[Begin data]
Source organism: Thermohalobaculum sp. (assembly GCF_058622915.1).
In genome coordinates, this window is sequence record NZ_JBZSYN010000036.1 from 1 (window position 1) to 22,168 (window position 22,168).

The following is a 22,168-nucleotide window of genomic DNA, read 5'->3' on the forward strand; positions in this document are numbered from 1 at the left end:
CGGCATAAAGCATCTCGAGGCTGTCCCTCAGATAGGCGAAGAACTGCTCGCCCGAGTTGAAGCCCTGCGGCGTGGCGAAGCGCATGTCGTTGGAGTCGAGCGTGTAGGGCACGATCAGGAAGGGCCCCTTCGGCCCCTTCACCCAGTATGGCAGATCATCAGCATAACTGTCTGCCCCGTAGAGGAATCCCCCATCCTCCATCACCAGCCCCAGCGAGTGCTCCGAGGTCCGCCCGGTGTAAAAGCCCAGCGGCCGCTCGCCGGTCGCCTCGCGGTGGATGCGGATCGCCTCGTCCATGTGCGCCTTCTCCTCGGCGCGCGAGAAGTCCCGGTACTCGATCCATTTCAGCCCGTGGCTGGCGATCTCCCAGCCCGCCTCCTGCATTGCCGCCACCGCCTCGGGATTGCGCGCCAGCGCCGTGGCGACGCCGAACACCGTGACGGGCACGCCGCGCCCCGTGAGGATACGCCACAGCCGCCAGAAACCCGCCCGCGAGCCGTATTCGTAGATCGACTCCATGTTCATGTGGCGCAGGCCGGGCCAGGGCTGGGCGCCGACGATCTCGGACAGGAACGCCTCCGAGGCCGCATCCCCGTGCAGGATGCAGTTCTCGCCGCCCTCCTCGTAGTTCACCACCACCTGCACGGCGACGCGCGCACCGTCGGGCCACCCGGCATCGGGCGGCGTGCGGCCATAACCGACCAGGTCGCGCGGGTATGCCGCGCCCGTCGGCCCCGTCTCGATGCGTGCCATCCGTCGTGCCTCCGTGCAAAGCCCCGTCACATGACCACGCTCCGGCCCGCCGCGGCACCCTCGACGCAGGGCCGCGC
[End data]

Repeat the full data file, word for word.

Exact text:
Source organism: Thermohalobaculum sp. (assembly GCF_058622915.1).
In genome coordinates, this window is sequence record NZ_JBZSYN010000036.1 from 1 (window position 1) to 22,168 (window position 22,168).

The following is a 22,168-nucleotide window of genomic DNA, read 5'->3' on the forward strand; positions in this document are numbered from 1 at the left end:
CGGCATAAAGCATCTCGAGGCTGTCCCTCAGATAGGCGAAGAACTGCTCGCCCGAGTTGAAGCCCTGCGGCGTGGCGAAGCGCATGTCGTTGGAGTCGAGCGTGTAGGGCACGATCAGGAAGGGCCCCTTCGGCCCCTTCACCCAGTATGGCAGATCATCAGCATAACTGTCTGCCCCGTAGAGGAATCCCCCATCCTCCATCACCAGCCCCAGCGAGTGCTCCGAGGTCCGCCCGGTGTAAAAGCCCAGCGGCCGCTCGCCGGTCGCCTCGCGGTGGATGCGGATCGCCTCGTCCATGTGCGCCTTCTCCTCGGCGCGCGAGAAGTCCCGGTACTCGATCCATTTCAGCCCGTGGCTGGCGATCTCCCAGCCCGCCTCCTGCATTGCCGCCACCGCCTCGGGATTGCGCGCCAGCGCCGTGGCGACGCCGAACACCGTGACGGGCACGCCGCGCCCCGTGAGGATACGCCACAGCCGCCAGAAACCCGCCCGCGAGCCGTATTCGTAGATCGACTCCATGTTCATGTGGCGCAGGCCGGGCCAGGGCTGGGCGCCGACGATCTCGGACAGGAACGCCTCCGAGGCCGCATCCCCGTGCAGGATGCAGTTCTCGCCGCCCTCCTCGTAGTTCACCACCACCTGCACGGCGACGCGCGCACCGTCGGGCCACCCGGCATCGGGCGGCGTGCGGCCATAACCGACCAGGTCGCGCGGGTATGCCGCGCCCGTCGGCCCCGTCTCGATGCGTGCCATCCGTCGTGCCTCCGTGCAAAGCCCCGTCACATGACCACGCTCCGGCCCGCCGCGGCACCCTCGACGCAGGGCCGCGC